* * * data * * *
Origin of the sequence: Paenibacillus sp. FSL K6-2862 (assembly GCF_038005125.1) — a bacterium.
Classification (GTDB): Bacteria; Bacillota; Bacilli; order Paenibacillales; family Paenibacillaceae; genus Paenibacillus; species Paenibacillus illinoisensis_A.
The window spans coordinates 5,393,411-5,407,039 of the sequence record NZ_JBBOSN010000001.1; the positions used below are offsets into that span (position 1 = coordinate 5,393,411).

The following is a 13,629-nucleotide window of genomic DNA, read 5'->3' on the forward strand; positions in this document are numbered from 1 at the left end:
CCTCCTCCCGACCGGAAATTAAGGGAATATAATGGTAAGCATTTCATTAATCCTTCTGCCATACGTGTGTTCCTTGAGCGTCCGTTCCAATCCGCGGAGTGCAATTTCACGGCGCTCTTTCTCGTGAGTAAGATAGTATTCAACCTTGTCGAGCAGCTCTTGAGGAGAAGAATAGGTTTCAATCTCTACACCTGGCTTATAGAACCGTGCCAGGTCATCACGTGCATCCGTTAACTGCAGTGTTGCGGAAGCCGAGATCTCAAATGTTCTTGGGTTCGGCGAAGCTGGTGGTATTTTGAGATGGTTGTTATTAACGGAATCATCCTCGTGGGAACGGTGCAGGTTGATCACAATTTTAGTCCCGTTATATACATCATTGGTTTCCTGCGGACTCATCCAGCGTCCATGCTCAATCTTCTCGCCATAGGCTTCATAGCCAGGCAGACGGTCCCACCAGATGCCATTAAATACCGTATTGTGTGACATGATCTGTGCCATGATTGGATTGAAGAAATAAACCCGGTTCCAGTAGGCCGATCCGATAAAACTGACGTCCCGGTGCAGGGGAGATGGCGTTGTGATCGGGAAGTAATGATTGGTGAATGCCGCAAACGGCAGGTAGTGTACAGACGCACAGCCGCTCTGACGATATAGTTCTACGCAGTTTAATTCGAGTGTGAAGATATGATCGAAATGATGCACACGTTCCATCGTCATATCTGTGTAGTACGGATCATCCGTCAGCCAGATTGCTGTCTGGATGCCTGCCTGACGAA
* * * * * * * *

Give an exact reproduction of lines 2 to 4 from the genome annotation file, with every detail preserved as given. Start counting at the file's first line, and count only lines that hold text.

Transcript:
Classification (GTDB): Bacteria; Bacillota; Bacilli; order Paenibacillales; family Paenibacillaceae; genus Paenibacillus; species Paenibacillus illinoisensis_A.
The window spans coordinates 5,393,411-5,407,039 of the sequence record NZ_JBBOSN010000001.1; the positions used below are offsets into that span (position 1 = coordinate 5,393,411).

The following is a 13,629-nucleotide window of genomic DNA, read 5'->3' on the forward strand; positions in this document are numbered from 1 at the left end: